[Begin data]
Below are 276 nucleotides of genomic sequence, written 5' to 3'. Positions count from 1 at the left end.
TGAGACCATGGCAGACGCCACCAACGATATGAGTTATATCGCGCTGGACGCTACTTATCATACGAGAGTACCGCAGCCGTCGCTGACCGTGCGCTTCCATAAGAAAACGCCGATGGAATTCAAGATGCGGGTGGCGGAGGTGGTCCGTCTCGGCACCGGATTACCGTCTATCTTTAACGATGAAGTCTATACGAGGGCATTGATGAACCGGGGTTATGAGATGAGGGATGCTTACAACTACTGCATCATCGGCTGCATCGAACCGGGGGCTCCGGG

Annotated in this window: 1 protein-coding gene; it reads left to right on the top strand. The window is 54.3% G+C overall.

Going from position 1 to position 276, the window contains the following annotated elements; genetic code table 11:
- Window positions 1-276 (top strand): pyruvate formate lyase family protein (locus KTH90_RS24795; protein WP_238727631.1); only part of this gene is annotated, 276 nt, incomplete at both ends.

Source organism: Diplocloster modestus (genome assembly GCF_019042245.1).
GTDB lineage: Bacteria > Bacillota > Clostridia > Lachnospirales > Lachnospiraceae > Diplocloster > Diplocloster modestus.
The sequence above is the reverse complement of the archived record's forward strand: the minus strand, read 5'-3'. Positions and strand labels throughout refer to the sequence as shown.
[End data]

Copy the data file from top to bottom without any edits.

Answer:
Below are 276 nucleotides of genomic sequence, written 5' to 3'. Positions count from 1 at the left end.
TGAGACCATGGCAGACGCCACCAACGATATGAGTTATATCGCGCTGGACGCTACTTATCATACGAGAGTACCGCAGCCGTCGCTGACCGTGCGCTTCCATAAGAAAACGCCGATGGAATTCAAGATGCGGGTGGCGGAGGTGGTCCGTCTCGGCACCGGATTACCGTCTATCTTTAACGATGAAGTCTATACGAGGGCATTGATGAACCGGGGTTATGAGATGAGGGATGCTTACAACTACTGCATCATCGGCTGCATCGAACCGGGGGCTCCGGG

Annotated in this window: 1 protein-coding gene; it reads left to right on the top strand. The window is 54.3% G+C overall.

Going from position 1 to position 276, the window contains the following annotated elements; genetic code table 11:
- Window positions 1-276 (top strand): pyruvate formate lyase family protein (locus KTH90_RS24795; protein WP_238727631.1); only part of this gene is annotated, 276 nt, incomplete at both ends.

Source organism: Diplocloster modestus (genome assembly GCF_019042245.1).
GTDB lineage: Bacteria > Bacillota > Clostridia > Lachnospirales > Lachnospiraceae > Diplocloster > Diplocloster modestus.
The sequence above is the reverse complement of the archived record's forward strand: the minus strand, read 5'-3'. Positions and strand labels throughout refer to the sequence as shown.